NICOLA Sturgeon has condemned the “shameful abandoning” of people in Afghanistan as Taliban forces surge closer to Kabul.
Admitting there are no “easy answers”, the First Minister said the world “can’t just turn away”, describing the ongoing crisis as a “tragedy.”
Earlier today, Boris Johnson said the sacrifices made by British troops in Afghanistan have not been “in vain” but warned there was no “military solution” to prevent the resurgence of the Taliban.
Following a meeting of the UK Government’s Cobra contingencies committee, the Prime Minister confirmed the “vast bulk” of the remaining UK embassy staff in Kabul would return in the next few days.
What is happening in Afghanistan is a tragedy. The Afghan people have been shamefully abandoned and the implications, for women and girls especially, are horrifying. There are no easy answers but the world can’t just turn away and leave them to their fate https://t.co/TdmSFOeFD7
— Nicola Sturgeon (@NicolaSturgeon) August 13, 2021
At the same time, he said the UK Government was stepping up efforts to relocate Afghans who had assisted British forces during their time in the country and who now face reprisals if they fall into hands of the militants.
A team of Home Office officials to help deal with their applications will join 600 British troops due to fly out to the country to assist in the evacuation of the remaining UK nationals and embassy staff as the Taliban forces close in on the capital.
Commenting on the situation, Ms Sturgeon wrote on Twitter: “What is happening in Afghanistan is a tragedy.
“The Afghan people have been shamefully abandoned and the implications, for women and girls especially, are horrifying.
“There are no easy answers but the world can’t just turn away and leave them to their fate”.
Other MPs also shared widespread dismay, similarly claiming the country was being abandoned to its fate with a series of provincial capitals falling to the Taliban as they continue their lightning advance across the country.
Speaking to reporters, Mr Johnson said it was the “inevitable logical consequence” of the decision of the the US administration of President Joe Biden to complete the final pull-out of American troops by September.
While he said that the UK would continue to work with international partners to prevent the country again becoming a breeding ground for international terrorism, he acknowledged they could not impose a solution on the battlefield.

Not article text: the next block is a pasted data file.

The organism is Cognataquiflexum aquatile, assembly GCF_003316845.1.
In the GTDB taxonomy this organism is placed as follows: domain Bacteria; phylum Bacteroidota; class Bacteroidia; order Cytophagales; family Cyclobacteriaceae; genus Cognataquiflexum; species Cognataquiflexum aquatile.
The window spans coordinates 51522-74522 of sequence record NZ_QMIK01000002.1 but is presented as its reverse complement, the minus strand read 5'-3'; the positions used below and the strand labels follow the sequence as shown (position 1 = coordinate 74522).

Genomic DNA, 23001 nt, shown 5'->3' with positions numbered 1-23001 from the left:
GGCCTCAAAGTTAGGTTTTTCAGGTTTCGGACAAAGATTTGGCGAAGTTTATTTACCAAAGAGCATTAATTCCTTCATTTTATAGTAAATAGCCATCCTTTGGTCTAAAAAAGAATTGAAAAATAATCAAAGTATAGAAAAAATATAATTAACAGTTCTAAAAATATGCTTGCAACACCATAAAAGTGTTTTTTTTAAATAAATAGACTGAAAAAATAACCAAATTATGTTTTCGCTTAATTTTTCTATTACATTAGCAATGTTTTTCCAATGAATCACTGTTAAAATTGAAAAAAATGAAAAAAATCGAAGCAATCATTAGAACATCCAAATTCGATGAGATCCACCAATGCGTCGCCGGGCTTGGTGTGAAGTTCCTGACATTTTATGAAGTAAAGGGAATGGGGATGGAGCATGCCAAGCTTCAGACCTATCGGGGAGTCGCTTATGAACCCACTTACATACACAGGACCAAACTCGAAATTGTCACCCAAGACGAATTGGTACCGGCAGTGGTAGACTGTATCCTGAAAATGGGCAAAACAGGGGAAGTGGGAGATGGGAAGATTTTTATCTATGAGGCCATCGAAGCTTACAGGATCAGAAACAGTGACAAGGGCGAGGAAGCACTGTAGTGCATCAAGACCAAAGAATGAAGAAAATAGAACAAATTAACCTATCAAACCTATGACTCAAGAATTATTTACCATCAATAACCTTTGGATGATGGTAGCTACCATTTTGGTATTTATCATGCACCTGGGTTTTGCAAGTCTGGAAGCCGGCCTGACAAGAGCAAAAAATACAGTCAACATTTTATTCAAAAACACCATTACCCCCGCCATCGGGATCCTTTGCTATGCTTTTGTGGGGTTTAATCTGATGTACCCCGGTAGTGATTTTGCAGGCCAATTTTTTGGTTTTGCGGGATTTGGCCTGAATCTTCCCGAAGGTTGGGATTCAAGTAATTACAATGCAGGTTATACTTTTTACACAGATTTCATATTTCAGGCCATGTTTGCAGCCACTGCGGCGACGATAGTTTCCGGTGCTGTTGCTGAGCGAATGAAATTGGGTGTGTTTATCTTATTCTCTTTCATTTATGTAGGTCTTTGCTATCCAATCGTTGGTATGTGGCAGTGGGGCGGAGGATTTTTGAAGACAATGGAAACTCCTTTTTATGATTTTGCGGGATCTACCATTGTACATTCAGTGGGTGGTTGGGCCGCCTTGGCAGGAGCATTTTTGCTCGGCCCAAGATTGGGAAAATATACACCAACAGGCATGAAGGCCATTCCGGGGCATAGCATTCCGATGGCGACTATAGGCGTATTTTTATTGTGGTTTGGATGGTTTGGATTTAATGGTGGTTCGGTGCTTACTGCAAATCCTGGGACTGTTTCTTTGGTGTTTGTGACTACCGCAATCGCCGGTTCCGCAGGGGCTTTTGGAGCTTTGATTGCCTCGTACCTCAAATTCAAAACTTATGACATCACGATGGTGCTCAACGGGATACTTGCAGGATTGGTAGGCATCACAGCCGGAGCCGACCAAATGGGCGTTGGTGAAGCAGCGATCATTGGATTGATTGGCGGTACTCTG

“It is very difficult obviously, but I think the UK can be extremely proud of what has been done in Afghanistan over the last 20 years,” he said.
“I think we have got to be realistic about the power of the UK or any power to impose a military solution – a combat solution – in Afghanistan.
“What we certainly can do is work with all our partners in the region around the world who share an interest with us in preventing Afghanistan once again becoming a breeding ground for terror.”
We told yesterday how the UK Government announced plans for hundreds of troops to be sent to the south Asian country.
Last week, all UK nationals in Afghanistan were advised to leave because of the “worsening security situation”.
Defence Secretary Ben Wallace told journalists 600 troops will be sent to Kabul on a “short-term basis” in response to the increasing violence across the country.
They are expected to arrive in the coming days.
He said: “I have authorised the deployment of additional military personnel to support the diplomatic presence in Kabul, assist British nationals to leave the country and support the relocation of former Afghan staff who risked their lives serving alongside us.
“The security of British nationals, British military personnel and former Afghan staff is our first priority. We must do everything we can to ensure their safety.”
The US has also announced that it is deploying around 3000 extra troops to help the departure of embassy staff.
The Taliban have captured Herat – Afghanistan’s third-largest city, and there are fears Kabul could fall within 90 days.